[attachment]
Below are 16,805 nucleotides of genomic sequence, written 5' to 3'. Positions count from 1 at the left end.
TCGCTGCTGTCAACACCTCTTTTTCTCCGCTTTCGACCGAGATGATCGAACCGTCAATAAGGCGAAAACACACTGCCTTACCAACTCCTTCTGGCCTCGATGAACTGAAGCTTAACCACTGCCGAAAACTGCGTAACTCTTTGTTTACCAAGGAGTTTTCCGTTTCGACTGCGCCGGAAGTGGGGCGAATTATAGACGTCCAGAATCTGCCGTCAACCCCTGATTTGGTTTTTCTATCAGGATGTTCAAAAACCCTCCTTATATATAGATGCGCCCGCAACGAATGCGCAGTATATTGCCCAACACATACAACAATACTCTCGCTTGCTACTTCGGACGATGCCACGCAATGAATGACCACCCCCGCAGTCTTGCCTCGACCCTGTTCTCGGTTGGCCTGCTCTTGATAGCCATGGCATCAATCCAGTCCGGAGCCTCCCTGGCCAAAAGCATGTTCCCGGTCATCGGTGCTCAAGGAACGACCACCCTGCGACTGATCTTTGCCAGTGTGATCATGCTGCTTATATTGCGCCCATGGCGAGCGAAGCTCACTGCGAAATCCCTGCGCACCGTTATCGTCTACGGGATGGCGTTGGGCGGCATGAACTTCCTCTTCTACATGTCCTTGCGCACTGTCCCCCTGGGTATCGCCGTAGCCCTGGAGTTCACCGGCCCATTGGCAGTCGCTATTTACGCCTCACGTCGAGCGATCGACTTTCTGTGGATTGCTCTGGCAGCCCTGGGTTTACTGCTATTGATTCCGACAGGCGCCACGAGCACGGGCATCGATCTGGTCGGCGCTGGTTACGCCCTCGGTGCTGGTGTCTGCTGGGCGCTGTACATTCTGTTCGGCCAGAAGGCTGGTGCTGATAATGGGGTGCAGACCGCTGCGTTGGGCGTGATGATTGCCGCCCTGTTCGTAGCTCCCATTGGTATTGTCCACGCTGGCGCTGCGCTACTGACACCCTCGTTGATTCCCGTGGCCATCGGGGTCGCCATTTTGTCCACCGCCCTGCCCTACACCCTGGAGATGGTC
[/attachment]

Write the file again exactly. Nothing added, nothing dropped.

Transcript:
Below are 16,805 nucleotides of genomic sequence, written 5' to 3'. Positions count from 1 at the left end.
TCGCTGCTGTCAACACCTCTTTTTCTCCGCTTTCGACCGAGATGATCGAACCGTCAATAAGGCGAAAACACACTGCCTTACCAACTCCTTCTGGCCTCGATGAACTGAAGCTTAACCACTGCCGAAAACTGCGTAACTCTTTGTTTACCAAGGAGTTTTCCGTTTCGACTGCGCCGGAAGTGGGGCGAATTATAGACGTCCAGAATCTGCCGTCAACCCCTGATTTGGTTTTTCTATCAGGATGTTCAAAAACCCTCCTTATATATAGATGCGCCCGCAACGAATGCGCAGTATATTGCCCAACACATACAACAATACTCTCGCTTGCTACTTCGGACGATGCCACGCAATGAATGACCACCCCCGCAGTCTTGCCTCGACCCTGTTCTCGGTTGGCCTGCTCTTGATAGCCATGGCATCAATCCAGTCCGGAGCCTCCCTGGCCAAAAGCATGTTCCCGGTCATCGGTGCTCAAGGAACGACCACCCTGCGACTGATCTTTGCCAGTGTGATCATGCTGCTTATATTGCGCCCATGGCGAGCGAAGCTCACTGCGAAATCCCTGCGCACCGTTATCGTCTACGGGATGGCGTTGGGCGGCATGAACTTCCTCTTCTACATGTCCTTGCGCACTGTCCCCCTGGGTATCGCCGTAGCCCTGGAGTTCACCGGCCCATTGGCAGTCGCTATTTACGCCTCACGTCGAGCGATCGACTTTCTGTGGATTGCTCTGGCAGCCCTGGGTTTACTGCTATTGATTCCGACAGGCGCCACGAGCACGGGCATCGATCTGGTCGGCGCTGGTTACGCCCTCGGTGCTGGTGTCTGCTGGGCGCTGTACATTCTGTTCGGCCAGAAGGCTGGTGCTGATAATGGGGTGCAGACCGCTGCGTTGGGCGTGATGATTGCCGCCCTGTTCGTAGCTCCCATTGGTATTGTCCACGCTGGCGCTGCGCTACTGACACCCTCGTTGATTCCCGTGGCCATCGGGGTCGCCATTTTGTCCACCGCCCTGCCCTACACCCTGGAGATGGTC